Monday, January 17, 2022
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Islands 2050 public input letter

Dave Paton

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Dear Friends,

I’m contacting all Island Trustees and the executive to implore you to have the subject first reading postponed pending suitable engagement. Why the rush while we are still in pandemic mode and particularly given that this document has been pushed out of the door with indecent haste?

Existing public consultation has been totally flawed and the document is more total rewrite than simple revision. The 2019 consultation survey was a perfect example of narrowly asking only the questions the executive wanted answers to. My reply to almost all of the questions was “this is not the issue” or “why not ask this” or even “allow the answer to be clarified.” Instead we got the classic “I’ve stopped beating my wife” dilemma! Paternalistic in the extreme.

Major features of the original policy statement have been discarded and the individual character of our local OCPs ignored for a one-size-fits-all emphasis on a narrow view of just three criteria. We spent decades refining those plans – yes it’s always good to review things but it hurts that our work has been totally trashed. It seems to me as though residents (many belonging to families that have lived here for generations), their businesses and livelihoods are just inconveniences to be legislated out of existence.

All with no attempt at a balance between communities and the environment. A balance that is recognized all over Canada. The Gulf Islands are special but then so is the whole of BC, as are its residents – why do we get to live in a museum while paying our local government to act as curators?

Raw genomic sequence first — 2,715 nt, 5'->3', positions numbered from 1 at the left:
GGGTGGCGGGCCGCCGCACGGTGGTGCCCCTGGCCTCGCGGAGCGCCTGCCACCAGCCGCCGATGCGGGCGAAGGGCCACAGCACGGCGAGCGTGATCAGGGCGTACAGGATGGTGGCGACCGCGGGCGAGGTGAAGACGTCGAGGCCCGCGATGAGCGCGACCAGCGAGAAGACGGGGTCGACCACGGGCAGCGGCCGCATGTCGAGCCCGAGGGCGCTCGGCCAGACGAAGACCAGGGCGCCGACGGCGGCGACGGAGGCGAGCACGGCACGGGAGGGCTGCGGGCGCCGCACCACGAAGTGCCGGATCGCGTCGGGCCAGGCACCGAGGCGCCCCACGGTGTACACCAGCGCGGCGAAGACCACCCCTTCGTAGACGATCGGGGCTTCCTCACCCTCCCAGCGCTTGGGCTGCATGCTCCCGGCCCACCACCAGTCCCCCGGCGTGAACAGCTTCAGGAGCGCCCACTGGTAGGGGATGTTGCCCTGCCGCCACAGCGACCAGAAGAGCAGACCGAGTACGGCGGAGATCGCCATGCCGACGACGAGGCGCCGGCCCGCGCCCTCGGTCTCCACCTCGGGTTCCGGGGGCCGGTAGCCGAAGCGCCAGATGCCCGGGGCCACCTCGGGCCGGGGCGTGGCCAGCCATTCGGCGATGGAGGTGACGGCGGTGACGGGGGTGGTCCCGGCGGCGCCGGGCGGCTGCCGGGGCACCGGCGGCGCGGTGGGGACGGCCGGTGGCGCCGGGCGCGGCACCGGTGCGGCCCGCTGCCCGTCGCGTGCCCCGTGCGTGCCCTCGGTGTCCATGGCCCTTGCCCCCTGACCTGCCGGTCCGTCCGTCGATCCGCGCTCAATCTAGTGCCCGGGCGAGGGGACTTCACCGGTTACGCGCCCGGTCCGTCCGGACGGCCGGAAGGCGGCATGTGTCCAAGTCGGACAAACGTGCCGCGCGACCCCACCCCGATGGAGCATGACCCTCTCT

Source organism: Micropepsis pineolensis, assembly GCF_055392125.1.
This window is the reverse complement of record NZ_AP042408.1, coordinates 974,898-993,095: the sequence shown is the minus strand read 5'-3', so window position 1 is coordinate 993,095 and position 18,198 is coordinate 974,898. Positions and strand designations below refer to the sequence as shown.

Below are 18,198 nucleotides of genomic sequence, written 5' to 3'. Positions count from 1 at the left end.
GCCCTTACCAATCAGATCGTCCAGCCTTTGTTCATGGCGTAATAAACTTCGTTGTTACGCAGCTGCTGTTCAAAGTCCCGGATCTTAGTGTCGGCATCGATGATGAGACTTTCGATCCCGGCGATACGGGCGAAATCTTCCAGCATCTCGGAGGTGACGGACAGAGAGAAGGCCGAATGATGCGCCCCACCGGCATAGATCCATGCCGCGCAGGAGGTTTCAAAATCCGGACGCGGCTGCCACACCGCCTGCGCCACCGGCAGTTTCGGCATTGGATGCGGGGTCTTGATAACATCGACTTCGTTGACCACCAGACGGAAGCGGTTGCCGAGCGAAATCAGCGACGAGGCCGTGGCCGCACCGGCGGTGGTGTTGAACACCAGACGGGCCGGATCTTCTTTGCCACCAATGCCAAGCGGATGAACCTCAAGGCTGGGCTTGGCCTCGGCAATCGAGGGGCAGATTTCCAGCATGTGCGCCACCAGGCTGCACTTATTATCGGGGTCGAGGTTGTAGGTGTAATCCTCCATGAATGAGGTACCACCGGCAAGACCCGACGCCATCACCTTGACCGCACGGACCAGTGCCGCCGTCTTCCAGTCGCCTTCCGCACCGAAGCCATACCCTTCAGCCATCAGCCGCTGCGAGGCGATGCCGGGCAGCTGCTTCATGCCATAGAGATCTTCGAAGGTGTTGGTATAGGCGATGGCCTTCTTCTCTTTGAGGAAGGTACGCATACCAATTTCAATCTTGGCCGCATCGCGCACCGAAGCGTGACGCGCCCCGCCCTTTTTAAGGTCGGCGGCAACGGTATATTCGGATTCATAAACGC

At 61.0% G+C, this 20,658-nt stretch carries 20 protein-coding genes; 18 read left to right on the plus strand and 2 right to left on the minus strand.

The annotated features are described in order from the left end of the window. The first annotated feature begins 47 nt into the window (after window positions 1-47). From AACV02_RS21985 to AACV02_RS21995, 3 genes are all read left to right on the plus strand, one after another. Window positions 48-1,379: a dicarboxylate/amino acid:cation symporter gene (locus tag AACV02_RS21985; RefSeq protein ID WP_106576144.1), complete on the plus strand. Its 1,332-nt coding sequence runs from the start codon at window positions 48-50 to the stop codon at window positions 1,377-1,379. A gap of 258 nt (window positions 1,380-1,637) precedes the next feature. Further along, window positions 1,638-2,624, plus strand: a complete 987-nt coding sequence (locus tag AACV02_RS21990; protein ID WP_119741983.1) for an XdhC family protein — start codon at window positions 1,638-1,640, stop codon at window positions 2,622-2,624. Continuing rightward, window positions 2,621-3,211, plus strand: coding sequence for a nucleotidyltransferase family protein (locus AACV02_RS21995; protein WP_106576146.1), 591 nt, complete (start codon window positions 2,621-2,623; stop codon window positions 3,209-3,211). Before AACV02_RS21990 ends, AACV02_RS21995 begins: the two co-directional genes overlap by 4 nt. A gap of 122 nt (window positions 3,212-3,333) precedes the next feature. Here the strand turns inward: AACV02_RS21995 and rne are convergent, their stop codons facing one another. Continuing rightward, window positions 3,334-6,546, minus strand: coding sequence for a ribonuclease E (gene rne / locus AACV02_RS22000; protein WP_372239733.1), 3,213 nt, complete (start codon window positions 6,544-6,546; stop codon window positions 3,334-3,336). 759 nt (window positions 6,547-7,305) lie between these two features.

From the tone of the document are we even going to be allowed to live here?

We’re pretty much all committed environmentalists – we wouldn’t live here otherwise, but our IT executive don’t have a monopoly on defining the meaning of the word – there are inputs on Federal and Provincial levels and locals’ “way of knowledge” deserves recognition. It is not like the place had been badly managed both before and after the IT was created. In part the only reason there is anything left to preserve and protect on our islands is down to the wisdom of previous generations of property owners. On Saturna development was slow and measured, forests were retained or selectively logged and in the end massive sections of land were donated as a park. Half our island is protected so I guess we must have done something right. We have just 330 residents in a 35km2 area – hardly evidence of over-development.

The pandemic has been a massively distracting crisis not seen since WW2 so we’ve not had the usual opportunity to thrash out changes in numerous town hall meetings. I find it particularly sinister that “shall” replaces “should” throughout the document with no allowance for interpretation. It’s like suddenly waking up to a bunch of new draconian laws with no chance to mount a challenge. Yes democracy allows us to choose our representatives but it shouldn’t allow a small number of them to ram through legislation without consultation. Postpone the reading and talk to us when congregation is possible. I don’t trust you to sort it out at subsequent readings. It won’t be “all right on the night.” It’s a mess.

People are part of the environment.

Dave Paton, Saturna Island

 

publishermike
Author: publishermike

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